To encourage the use and regular testing of smoke detectors in the home, we built a large walk-through smoke detector. The children walk through the mock detector and get a look at the inner workings. People are invited to press a functional button to test the unit. We used a small smoke machine several times during the day to show that our smoke detector actually works. An actual smoke detector is used in the inside of the setup (photo 8).

Keep in mind that by broadening our definition from “fire safety” to “life safety,” we enter a number of other areas that can help keep our citizens safe.


We all have probably responded to a number of traffic accidents that included fatalities, many of which could have been avoided if seatbelts had been used. Our “Buckle-Up Truck” is a miniature wooden fire truck with seats on all sides (photo 9). The seats offer different types of seatbelts for kids to try on. This helps ingrain good habits in the children, lets them know that firefighters strongly encourage seatbelt use, and can make their use a permanent part of their behavior when riding in vehicles. Children can try on as many different types of seatbelts as they want; they can move over to another seat to get the feel of a new safety mechanism.


An article on poisoning presented some staggering statistics: Children between ages one and three were most likely to be victims of poisoning, and these children may mistake medicines for candy. We went out and bought candy and nonprescription medicines and found that many of the medicines were “dead ringers” for common candies.

We cut out the labels and glued them to a painted board, which we later framed and stained (photo 10). We made certain to place the candy next to the medicine that it resembled. Except for minor markings, they were difficult to tell apart. We have displayed our Poison Board in schools, in libraries, at health fairs, in city hall, and at our Open House events. It is surprising how often we hear the comment, “They really do look alike!”


We wanted to give fire station visitors and those attending our Open House events a chance for a few great photo opportunities. Pictures with firefighters and apparatus make great shots, but we still wanted to offer something more.

Although wall murals featuring horse-drawn apparatus, Maltese crosses, and other fire-related items are great to look at, we wanted an interactive mural that allowed visitors to become part of it. This would generate more excitement among visitors and encourage more members of the community to stop by for a visit.

Our wall mural may seem a bit strange to visitors at first. The mural on the wall is painted sideways! The mural depicts a fire truck racing down a street leaving behind a huge dust cloud. A loose hose hangs from the back of the truck. Visitors reach upward to grab the hose, and a photo is taken with the camera held sideways (vertically). When the photo is developed, the visitor appears to be flying through the air, hanging onto the hose behind a fast-moving fire truck (photos 11, 12).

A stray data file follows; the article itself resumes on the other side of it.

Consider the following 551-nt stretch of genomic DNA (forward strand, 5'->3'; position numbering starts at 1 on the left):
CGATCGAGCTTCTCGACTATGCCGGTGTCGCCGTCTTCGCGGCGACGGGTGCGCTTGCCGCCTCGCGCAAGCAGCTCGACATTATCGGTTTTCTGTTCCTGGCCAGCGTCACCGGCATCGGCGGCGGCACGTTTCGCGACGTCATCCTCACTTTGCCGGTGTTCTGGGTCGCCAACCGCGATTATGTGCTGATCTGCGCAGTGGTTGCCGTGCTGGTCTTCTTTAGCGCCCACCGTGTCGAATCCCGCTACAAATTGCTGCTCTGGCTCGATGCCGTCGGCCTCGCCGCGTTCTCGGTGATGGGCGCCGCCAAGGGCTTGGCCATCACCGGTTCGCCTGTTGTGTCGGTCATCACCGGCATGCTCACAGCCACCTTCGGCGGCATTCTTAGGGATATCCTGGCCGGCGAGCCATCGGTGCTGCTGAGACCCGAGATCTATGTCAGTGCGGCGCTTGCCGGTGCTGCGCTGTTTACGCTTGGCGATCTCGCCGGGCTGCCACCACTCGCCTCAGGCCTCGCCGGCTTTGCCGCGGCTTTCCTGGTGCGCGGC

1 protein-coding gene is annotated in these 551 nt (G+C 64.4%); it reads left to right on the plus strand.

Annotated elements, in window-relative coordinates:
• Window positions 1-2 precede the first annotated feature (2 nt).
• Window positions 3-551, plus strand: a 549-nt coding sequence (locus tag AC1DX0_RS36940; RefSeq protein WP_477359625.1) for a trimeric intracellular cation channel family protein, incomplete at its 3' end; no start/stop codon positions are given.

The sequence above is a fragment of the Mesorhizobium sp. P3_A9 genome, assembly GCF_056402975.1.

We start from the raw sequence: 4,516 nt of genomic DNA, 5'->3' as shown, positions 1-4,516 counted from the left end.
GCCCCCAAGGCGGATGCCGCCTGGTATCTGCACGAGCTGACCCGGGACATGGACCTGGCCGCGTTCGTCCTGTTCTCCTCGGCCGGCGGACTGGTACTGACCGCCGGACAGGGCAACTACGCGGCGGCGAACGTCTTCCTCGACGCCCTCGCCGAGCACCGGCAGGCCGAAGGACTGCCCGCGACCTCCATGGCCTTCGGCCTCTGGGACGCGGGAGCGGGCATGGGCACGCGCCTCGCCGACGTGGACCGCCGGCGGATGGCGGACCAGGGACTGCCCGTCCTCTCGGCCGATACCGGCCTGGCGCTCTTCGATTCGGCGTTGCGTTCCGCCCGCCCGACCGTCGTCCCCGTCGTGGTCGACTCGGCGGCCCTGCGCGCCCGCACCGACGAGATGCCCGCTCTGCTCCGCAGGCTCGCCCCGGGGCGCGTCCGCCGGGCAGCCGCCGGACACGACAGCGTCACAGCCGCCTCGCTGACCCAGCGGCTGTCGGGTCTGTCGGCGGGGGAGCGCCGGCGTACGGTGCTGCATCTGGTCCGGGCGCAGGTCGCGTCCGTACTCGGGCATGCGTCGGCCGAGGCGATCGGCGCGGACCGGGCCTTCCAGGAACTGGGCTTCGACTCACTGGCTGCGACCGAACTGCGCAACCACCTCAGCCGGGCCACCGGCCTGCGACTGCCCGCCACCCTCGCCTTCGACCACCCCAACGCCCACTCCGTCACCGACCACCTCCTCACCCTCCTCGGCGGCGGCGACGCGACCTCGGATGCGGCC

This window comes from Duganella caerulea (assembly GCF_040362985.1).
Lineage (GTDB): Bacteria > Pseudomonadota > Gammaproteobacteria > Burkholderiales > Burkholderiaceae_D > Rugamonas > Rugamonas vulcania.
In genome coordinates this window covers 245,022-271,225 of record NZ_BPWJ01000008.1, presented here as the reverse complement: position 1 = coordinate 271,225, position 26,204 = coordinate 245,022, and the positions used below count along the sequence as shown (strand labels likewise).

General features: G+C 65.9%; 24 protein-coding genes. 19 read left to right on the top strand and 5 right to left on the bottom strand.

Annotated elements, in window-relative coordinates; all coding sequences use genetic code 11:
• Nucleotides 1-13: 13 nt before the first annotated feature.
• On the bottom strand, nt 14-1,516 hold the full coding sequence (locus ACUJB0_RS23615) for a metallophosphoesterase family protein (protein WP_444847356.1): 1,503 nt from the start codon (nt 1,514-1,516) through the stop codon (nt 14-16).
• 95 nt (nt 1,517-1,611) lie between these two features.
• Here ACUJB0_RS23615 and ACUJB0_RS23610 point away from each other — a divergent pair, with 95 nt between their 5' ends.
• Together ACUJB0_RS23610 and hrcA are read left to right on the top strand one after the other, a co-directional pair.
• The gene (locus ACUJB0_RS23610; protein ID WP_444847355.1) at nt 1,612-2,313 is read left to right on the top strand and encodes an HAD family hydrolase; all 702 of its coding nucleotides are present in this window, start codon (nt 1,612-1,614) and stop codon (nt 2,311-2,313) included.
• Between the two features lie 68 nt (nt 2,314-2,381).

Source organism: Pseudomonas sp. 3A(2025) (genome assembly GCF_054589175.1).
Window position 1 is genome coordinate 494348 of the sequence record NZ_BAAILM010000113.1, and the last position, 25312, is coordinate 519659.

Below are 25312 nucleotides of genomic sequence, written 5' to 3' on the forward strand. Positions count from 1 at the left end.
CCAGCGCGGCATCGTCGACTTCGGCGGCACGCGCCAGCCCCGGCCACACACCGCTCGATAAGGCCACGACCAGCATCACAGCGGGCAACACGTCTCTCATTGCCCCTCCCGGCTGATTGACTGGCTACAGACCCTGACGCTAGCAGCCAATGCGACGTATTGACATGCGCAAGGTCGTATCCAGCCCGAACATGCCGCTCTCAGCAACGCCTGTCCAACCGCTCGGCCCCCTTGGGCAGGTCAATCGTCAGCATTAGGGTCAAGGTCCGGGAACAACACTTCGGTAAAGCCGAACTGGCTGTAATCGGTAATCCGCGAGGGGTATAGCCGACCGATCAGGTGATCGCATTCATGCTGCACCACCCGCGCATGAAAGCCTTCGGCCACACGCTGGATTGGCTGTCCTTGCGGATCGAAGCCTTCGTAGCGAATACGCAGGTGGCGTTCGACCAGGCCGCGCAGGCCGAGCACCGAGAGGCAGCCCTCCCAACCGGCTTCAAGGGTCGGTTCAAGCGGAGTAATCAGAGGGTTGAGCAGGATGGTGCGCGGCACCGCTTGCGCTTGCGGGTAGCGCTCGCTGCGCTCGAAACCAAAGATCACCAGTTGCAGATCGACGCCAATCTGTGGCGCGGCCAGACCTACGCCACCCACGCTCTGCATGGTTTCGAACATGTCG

Just for fun, we used some leftover paint from our projects to turn some simple sheets of plywood into fun props with which youngsters can take pictures (photo 13). We painted characters on the plywood and cut out holes through which the children could put their faces for an instant “photo opportunity.”


Another just-for-fun activity included at our Open House events is the “Junior Firefighters Agility Test.” With great fanfare, we announce that we are looking for some strong “Junior Firefighters” to join our team. With a gathering of many brave, pint-sized souls, one of our firefighters then demonstrates the procedure for our test.

Beginning at the starting line, the kids move to an area where they quickly couple two hose ends. A firefighter assists each child. To avoid problems, we use 13/4-inch storz couplings with the washers removed. Once the hose ends are coupled, our “candidates” take a plastic nozzle and unlined hose (both from an old high-rise pack) through a series of tubes to an orange cone (photo 14). There they drop off their hose and carry a small fire extinguisher back to the starting point. The firefighter checks the stopwatch, but all the kids seem to pass the test. They are awarded a gold foil badge and a home safety inspection form they can fill out with their families when they get back home.


In Michigan, our main water sport season lasts only through a few summer months, but many lives can be lost during this season. Drowning deaths are preventable, so we present an educational program at our June Open House event. Our display of Lego® boats in a water setting features occupants who are all wearing life preservers (photo 15). A sign above the display reads, “Think water safety: When on the water, wear your Boat Coat.” A city lifeguard works this table and gives out free passes for our city swimming pools.

There are many ways to get fire and life safety messages out to citizens; only a few have been covered in this article. If you have an idea that works well for you, share it! Hopefully, you will find at least one idea in this article that will help expand your existing efforts. It will be well worth the future rewards!

Photos by Captain Lou Waldock, Livonia (MI) Fire & Rescue.

TOM KIURSKI is a firefighter, a paramedic, and the director of fire safety education for Livonia (MI) Fire & Rescue. His book Creating a Fire-Safe Community: A Guide for Fire Safety Educators (Fire Engineering, 1999) is a guide for bringing the safety message to all segments of the community effectively and economically and is available at